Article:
I also approve of how Dennis Quaid handled the role. I was very young in the 1950's and didn't reach maturity until the 60's, but gay life and gay experience hadn't evolved all that much by then. (A rapid evolution would come soon after.) A character like his in that situation would have absolutely been coiled, inexpressive, defensive and just plain scared, all of which I think came across well. The police station scene was enough to give knots in the stomach to anyone who can remember the "round-'em-up" mentality of police toward gay people in those days. Haynes' evocation of that very real and very inexcusable part of our social history is in no way "too gay".

Sirk was all about developing an attractive, seemingly stable environment and then exploring beneath the surface and I think Haynes did an admirable (and, as I said, respectful) job of exploring even further beneath that surface. I also like some of Haynes' character choices, such as having the Patricia Clarkson character turn on her much more decisively that the Agnes Moorehead character did in the original; it fits the either/or, absolutist mentality of the "happiest decade", that popular revisionist description of the 1950's. I was initially on the fence about Quaid's choice of a much younger person as his partner at he end, but I now think it fits with the character's overall desperation that he would try to recapture what youth he had missed as a gay man by seeing it vicariously through the younger man. I also like Haynes' choice to make the pivotal "Rock Hudson" character black, opening up another whole new front on which to explore social hypocrisy, the exploration of which Sirk was a master and Haynes a very worthy student.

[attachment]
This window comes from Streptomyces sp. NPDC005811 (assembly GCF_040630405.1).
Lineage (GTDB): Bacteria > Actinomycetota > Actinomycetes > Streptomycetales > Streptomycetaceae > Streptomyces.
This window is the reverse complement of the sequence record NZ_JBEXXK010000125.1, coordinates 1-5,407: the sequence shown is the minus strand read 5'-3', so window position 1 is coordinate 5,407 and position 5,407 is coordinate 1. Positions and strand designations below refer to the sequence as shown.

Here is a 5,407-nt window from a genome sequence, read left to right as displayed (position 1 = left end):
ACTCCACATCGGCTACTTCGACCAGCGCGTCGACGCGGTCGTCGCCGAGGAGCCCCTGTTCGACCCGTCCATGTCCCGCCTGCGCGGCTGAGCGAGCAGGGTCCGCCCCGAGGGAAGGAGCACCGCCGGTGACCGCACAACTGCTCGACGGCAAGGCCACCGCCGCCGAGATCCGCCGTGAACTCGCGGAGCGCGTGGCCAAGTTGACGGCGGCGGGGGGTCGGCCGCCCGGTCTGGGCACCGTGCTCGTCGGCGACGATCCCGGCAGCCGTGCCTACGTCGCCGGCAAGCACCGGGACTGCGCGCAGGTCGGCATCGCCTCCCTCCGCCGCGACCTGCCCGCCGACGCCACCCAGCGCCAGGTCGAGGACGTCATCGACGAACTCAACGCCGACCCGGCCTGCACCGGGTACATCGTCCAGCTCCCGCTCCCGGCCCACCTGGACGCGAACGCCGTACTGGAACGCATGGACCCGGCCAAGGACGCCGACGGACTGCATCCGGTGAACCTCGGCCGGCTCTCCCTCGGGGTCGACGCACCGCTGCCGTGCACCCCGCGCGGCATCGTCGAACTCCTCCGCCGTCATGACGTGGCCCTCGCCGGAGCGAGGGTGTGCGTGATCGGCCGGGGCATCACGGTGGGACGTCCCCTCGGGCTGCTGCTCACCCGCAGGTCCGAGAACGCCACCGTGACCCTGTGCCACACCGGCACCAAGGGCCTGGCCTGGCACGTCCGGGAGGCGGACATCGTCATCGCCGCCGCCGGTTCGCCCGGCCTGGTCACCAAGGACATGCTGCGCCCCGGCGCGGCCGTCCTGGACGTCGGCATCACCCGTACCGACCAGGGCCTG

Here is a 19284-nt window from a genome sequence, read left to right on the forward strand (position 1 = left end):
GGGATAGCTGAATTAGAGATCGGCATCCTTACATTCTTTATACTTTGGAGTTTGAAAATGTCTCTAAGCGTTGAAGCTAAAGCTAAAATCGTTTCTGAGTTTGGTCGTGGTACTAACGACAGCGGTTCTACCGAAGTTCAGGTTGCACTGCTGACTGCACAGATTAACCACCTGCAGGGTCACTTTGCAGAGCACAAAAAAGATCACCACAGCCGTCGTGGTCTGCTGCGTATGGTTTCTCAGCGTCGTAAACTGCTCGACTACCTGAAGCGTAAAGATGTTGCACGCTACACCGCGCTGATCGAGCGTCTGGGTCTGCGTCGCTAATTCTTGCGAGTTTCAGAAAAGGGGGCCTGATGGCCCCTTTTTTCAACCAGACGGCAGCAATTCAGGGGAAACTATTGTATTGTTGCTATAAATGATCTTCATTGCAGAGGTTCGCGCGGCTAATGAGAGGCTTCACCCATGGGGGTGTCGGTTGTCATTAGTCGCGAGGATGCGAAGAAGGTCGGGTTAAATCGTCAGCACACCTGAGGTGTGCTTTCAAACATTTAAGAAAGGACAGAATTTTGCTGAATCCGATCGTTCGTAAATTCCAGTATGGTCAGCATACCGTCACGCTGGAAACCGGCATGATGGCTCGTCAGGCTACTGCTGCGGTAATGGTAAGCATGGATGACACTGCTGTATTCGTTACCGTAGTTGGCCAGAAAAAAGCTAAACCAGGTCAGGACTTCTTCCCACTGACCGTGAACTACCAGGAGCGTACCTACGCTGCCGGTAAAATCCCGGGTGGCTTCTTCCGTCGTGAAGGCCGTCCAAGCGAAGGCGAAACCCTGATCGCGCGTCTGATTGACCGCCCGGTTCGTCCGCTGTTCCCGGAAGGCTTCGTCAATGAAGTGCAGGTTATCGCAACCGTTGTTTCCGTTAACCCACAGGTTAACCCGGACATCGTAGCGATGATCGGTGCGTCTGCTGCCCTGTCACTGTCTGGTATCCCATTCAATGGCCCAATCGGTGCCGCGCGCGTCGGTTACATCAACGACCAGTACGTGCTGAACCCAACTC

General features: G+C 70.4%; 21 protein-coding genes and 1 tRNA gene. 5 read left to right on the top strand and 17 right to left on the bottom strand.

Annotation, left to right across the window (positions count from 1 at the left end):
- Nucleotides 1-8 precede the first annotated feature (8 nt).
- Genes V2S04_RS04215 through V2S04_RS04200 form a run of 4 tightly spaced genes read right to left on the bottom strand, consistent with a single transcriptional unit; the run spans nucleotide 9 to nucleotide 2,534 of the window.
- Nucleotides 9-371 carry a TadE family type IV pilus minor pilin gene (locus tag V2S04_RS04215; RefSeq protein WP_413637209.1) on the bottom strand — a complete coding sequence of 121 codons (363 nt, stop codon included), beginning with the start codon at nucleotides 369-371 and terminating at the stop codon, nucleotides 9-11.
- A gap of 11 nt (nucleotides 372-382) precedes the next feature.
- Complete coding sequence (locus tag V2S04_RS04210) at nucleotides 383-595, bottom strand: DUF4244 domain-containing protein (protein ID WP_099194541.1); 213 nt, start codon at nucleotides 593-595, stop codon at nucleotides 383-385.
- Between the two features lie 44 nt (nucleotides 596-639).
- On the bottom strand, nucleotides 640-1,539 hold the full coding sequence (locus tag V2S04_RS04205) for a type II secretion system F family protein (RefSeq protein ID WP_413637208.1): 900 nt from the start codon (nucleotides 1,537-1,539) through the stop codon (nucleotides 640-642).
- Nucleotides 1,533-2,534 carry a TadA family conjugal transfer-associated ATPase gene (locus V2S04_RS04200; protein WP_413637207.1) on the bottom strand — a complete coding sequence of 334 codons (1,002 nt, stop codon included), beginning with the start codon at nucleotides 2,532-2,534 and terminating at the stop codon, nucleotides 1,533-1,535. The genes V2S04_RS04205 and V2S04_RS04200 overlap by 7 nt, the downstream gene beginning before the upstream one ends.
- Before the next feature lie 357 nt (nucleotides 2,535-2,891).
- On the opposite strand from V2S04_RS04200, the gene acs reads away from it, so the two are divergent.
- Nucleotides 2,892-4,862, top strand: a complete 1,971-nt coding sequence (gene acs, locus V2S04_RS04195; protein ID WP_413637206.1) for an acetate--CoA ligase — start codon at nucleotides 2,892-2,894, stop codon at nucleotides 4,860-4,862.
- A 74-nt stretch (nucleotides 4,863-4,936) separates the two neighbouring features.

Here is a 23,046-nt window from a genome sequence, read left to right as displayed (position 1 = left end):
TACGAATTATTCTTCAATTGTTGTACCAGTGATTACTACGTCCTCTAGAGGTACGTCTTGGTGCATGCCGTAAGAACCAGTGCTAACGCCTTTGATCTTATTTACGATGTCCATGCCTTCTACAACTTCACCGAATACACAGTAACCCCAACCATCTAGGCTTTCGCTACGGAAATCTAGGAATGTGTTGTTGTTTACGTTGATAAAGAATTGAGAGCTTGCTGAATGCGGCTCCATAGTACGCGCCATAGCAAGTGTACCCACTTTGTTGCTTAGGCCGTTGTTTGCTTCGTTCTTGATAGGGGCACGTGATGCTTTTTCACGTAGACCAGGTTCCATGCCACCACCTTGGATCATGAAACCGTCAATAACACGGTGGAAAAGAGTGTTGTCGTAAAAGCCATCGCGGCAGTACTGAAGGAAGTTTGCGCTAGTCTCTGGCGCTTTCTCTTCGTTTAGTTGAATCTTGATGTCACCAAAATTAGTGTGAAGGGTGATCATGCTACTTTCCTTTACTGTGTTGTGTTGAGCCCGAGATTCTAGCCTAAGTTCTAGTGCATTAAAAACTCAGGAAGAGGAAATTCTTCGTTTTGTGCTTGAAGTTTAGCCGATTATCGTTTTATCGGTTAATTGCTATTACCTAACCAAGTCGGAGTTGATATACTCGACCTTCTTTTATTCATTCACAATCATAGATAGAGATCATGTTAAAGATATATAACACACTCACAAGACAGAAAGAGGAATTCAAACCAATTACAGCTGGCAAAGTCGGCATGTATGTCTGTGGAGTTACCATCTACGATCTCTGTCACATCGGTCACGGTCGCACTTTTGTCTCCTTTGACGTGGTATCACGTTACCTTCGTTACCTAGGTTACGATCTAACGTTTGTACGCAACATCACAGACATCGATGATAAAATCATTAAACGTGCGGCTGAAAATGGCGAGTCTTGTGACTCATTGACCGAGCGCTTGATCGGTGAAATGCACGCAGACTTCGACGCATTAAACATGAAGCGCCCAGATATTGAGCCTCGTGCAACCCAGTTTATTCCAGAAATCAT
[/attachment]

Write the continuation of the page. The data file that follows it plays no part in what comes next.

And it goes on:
So, yes, I think Todd Haynes has raised awareness of LGBT issues.

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https://youtu.be/WEQOeQBpxvw I don't think the film is "too gay" and Dennis Quaid is very good as the closeted husband- but this in every way a woman's picture.  Hayne's idea was to keep within the boundaries of film that might have been produced in 1950's .  He actually toned down the kissing scene between the men during the office scene. I've never been too crazy about the Matt Damon look alike twink Quaid ends up with- actually I was more interested in the guy he was kissing at the office.  Love to see a movie made from his point of view

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2 hours ago, jaragon said:

https://youtu.be/WEQOeQBpxvw I don't think the film is "too gay" and Dennis Quaid is very good as the closeted husband- but this in every way a woman's picture.  Hayne's idea was to keep within the boundaries of film that might have been produced in 1950's .  He actually toned down the kissing scene between the men during the office scene.

I think it is too gay. What I really can't get past is that his agenda seems to be to pull conservative minded people from the 50s out of the closet. That's not entertainment. And it's not even illuminating. Except as an indicator of what's on HIS mind.